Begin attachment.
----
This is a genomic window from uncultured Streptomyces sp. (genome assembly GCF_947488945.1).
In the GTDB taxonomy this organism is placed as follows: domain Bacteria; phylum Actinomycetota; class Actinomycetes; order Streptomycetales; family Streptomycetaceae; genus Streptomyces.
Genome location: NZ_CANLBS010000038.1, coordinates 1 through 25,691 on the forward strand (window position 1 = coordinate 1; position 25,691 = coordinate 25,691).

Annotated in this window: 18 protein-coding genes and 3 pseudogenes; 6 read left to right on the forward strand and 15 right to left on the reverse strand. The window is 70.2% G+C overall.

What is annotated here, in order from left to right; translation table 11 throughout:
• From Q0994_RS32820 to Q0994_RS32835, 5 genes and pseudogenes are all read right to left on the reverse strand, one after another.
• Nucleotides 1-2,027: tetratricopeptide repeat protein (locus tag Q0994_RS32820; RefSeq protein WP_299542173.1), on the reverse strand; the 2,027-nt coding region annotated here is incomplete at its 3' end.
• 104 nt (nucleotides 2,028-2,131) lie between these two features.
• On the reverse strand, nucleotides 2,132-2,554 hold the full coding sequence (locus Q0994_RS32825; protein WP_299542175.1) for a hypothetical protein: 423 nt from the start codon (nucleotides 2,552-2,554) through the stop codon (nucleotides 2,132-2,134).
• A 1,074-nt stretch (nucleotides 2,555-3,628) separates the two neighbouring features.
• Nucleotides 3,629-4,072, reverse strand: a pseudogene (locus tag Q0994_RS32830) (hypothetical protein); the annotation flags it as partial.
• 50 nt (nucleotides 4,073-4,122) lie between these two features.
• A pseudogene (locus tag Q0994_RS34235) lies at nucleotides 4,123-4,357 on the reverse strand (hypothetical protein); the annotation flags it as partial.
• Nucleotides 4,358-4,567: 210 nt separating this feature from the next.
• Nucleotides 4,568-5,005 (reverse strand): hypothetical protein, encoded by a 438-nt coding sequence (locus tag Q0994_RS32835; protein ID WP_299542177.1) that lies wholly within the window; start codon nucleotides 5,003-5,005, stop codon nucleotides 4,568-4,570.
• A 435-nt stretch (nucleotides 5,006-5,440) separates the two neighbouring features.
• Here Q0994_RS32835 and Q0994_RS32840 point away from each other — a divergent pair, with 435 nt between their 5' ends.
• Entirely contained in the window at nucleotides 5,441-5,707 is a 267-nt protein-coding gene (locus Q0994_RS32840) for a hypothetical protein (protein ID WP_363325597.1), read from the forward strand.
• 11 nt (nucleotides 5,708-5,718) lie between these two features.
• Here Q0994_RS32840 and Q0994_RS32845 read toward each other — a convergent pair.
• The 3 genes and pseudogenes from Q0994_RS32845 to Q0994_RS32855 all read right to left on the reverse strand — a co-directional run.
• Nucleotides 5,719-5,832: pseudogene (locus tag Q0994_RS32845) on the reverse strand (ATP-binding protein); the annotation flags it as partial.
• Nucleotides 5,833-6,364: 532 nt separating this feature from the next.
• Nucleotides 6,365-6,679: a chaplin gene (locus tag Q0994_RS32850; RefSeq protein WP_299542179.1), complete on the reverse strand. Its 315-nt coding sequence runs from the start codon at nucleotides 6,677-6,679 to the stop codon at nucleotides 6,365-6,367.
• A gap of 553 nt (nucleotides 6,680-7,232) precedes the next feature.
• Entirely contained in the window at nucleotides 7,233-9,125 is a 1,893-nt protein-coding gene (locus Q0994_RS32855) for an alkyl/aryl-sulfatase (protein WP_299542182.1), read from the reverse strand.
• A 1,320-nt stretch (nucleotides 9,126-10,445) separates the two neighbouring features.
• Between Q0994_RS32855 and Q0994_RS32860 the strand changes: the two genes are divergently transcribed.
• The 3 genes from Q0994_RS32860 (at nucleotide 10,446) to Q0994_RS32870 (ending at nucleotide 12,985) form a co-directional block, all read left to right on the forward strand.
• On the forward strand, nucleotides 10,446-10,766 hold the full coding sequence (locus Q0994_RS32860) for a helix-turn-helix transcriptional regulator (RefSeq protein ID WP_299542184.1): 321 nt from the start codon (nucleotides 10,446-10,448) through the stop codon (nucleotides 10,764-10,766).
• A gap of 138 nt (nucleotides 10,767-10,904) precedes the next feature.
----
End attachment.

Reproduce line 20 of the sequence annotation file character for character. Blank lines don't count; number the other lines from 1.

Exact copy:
• Here Q0994_RS32840 and Q0994_RS32845 read toward each other — a convergent pair.